Novelty games are somewhat unusual in wargame circles, but an example of the type is GDW's Team Yankee which was published in 1987.
The game was timed to coincide with the appearance of Harold Coyle's novel of the same name narrating the adventures of a company team led by a Capt. Bannon during the first month of fighting during a Soviet invasion of West Germany circa 1987.
Unlike Tom Clancy's epic-scale novels from around the same time, Coyle's story was very much focused on the point of view of one character and events directly affecting him and his men, with minimal attention to the larger picture or outside events.
Likewise, Team Yankee, the game, is ruthlessly focused on Bannon's war, with just the first, introductory, scenario not explicitly linked to a fight from the book. The other seven scenarios are very faithful reproductions of firefights from various pages of the book, complete with page references.
The game includes most of the elements one might expect to see in a mid-1980s tactical armor wargame such as hexes, ranged fire, attack and defense factors, movement and combat phases, and an odds-based CRT.
Unlike many similar games Team Yankee didn't attempt to cover all the bases, contenting itself with sticking to the novel. It was, however, the inaugural game in GDW's "First Battle" series which eventually became GDW's standard for 20th Century tactical armored combat, replacing its more complicated Assault series games. Team Yankee's rulebook included illustrations of sample counters for many NATO and Warsaw Pact vesicles and weapons that didn't appear in the game.
Because the game hews so closely to the novel, however, it may now be of very limited interest to most wargamers. The novel was set during a very limited time frame for the U.S. Army, the middle of its transformation from the M-60/M-113 force of the 60s, 70s and 80s to the M-1/M-2/M-3 AirLand Battle force of the 90s and 21st Century. In the novel/game the tanks and cavalry scout vehicles have upgraded to the M-1/M-3 but the infantry is still riding around in M-113s. Even in 1987 this was becoming rare.
There was also a doctrinal shift under way. The term "team" in "Team Yankee" reflected the common doctrinal practice of cross-attaching tank and mech infantry units. Tank and mech battalions would trade one or two companies to form mixed battalion-sized "task forces." This task forces would likewise exchange tank and mech platoons between some of their companies to create mixed "teams." In the novel Bannon commands a tank company cross-attached into a mech battalion. One of his platoons is exchanged for a mech platoon creating the "tank heavy" Team Yankee (two tank platoons, one mech) and the "mech heavy" Team Bravo (two mech, one tank). The other two mech companies remain pure as Charley and Delta companies.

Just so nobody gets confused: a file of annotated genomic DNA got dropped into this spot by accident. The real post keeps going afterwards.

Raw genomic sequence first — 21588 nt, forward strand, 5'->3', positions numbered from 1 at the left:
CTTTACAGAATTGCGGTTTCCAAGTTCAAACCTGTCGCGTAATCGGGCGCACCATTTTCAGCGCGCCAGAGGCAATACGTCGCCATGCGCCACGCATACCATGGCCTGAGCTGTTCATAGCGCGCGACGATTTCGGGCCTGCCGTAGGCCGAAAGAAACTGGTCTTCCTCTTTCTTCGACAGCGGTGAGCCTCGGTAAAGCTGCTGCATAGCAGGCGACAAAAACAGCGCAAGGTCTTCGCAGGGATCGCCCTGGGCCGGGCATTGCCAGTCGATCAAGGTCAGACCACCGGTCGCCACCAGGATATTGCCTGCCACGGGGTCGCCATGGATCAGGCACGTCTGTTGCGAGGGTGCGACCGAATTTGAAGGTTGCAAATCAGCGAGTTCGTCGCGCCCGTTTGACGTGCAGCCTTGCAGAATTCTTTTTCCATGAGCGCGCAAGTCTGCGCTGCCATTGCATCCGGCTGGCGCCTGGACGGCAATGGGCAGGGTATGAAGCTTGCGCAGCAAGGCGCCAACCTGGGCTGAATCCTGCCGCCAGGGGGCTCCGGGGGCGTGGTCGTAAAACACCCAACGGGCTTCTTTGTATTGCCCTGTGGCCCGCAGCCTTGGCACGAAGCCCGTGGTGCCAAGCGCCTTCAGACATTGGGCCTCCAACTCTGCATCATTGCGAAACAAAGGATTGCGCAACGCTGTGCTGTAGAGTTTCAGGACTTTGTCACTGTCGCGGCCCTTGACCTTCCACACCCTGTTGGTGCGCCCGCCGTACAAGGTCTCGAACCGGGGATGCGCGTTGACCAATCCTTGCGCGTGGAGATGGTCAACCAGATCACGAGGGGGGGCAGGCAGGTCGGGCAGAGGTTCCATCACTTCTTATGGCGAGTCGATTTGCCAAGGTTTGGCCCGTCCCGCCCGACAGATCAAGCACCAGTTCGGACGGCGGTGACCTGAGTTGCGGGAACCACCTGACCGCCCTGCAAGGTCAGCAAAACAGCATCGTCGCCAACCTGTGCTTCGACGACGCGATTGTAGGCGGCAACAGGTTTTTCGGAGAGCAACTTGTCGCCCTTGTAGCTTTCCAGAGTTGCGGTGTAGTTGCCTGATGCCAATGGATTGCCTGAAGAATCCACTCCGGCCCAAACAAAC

This entire practice was largely driven by the inadequacies of the M-113-equipped infantry and as the M-2 Bradley came online this started to fall into disuse because Bradley-equipped units were powerful enough to stand on their own. By the 1991 Gulf War it was already becoming common for tank and mech battalions to fight as complete units without cross-attaching.
As an aside, combining the two has come back into vogue in a more formal sense, with the new Combined Arms Battalions having two companies of each.
All-in-all the game succeeds in its goal of bringing the novel to life as a wargame, although with some notable flaws. First among those are the sloppy rules. For a game obviously meant to appeal to military enthusiasts who might not have wargame experience it leaves a lot of holes and prompted me to write a two-page letter with rules questions. For example, the game doesn't explicitly say whether a line of sight that passes exactly along a hexside shared between a blocking and non-blocking hex is blocked or not. There isn't a consensus in wargame rules on this, so even prior wargame experience doesn't help. (The answer was it is blocked).
This sort of sloppiness was endemic to GDW rules, but a serious flaw for a game that appeared in mass-market bookstores.
For players today the game is more of a curiosity than anything else -- a novelty game. If you're interested in the general topic of World War III NATO v. WP armored combat there are any number of better games on the topic. Better First Battle titles include Test of Arms and Sands of War. As the entire genre of World War III novels and games has fallen into obscurity with the end of the Cold War both Team Yankee the game and the novel it's based on have become artifacts of a bygone era.